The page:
Duane L. Bliss

Born in 1833 in Savoy, Massachusetts, Duane Bliss left home at the age of 13 to work as a cabin boy on a ship sailing to South America. Following a two-year journey, Bliss decided to join the rush of fortune seekers heading to California and booked passage on a ship to Panama, with plans to travel across the isthmus before catching a steamer to San Francisco.

During the overland journey through Panama, Bliss contracted “Chargres Fever” and would have died if not for a friendly gambler and miner named “Diston,” who nursed him back to health. Diston helped Bliss reach California, then set him up with a team of mules and a small mining claim before departing for parts unknown. Bliss never saw his benefactor again.

In 1860, Bliss relocated to Gold Hill, Nevada to mine for silver. Within a short time, he had become a partner in a bank, which was eventually bought out by the larger Bank of California. In 1871, he invested in timber land at Lake Tahoe, and relocated his wife and five children to Carson City. Bliss soon became one of Nevada’s most successful businessmen as a result of his thriving lumber business, the Carson and Tahoe Lumber and Fluming Company. Additionally, he built a small railroad, the Lake Tahoe Railroad, to carry lumber from Glenbrook to a flume station at Spooner Summit. In 1879, Bliss built a grand home on Mountain Street in Carson City.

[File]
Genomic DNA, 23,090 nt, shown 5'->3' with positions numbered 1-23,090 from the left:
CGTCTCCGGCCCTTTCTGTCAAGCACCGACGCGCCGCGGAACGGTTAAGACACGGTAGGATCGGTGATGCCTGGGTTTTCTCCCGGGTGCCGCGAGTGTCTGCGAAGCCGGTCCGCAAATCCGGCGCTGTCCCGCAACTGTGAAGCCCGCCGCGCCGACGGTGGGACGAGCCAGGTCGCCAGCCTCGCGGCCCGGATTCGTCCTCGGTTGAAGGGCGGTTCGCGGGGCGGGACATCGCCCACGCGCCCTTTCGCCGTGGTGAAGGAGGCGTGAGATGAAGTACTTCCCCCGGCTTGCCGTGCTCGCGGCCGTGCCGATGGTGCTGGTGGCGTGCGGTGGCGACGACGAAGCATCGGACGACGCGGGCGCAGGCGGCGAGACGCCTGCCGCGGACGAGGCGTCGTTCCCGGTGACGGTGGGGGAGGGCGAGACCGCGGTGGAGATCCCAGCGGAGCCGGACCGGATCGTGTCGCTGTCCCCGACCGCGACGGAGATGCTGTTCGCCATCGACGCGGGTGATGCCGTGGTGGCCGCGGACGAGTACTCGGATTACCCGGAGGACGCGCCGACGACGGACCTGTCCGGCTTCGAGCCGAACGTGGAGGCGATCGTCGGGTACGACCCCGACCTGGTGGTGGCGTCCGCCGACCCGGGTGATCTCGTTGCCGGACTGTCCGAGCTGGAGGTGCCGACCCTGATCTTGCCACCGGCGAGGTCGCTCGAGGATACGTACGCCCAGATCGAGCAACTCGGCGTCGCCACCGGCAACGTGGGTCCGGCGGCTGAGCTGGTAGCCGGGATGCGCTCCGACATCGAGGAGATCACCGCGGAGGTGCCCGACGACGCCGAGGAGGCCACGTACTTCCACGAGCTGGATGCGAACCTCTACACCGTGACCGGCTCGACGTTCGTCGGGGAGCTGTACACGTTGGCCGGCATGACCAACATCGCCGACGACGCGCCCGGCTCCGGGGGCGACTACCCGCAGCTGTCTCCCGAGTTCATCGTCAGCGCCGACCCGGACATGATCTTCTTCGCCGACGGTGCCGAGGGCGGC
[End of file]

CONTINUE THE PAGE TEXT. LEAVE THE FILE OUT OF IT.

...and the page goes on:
He also erected a spacious summer home at Glenbrook and a mansion in San Francisco. In 1893, Bliss recognized that tourism was the future at Lake Tahoe and embarked on a new and equally successful enterprise. He formed the Lake Tahoe Transportation Company to build a rail line to carry tourists to Tahoe from the Southern Pacific line at Truckee, California. Additionally, he commissioned the construction of “The Tahoe,” a luxury steamboat to carry tourists across the lake, and built a first class resort at Glenbrook, the Tahoe Tavern. Bliss died in 1907.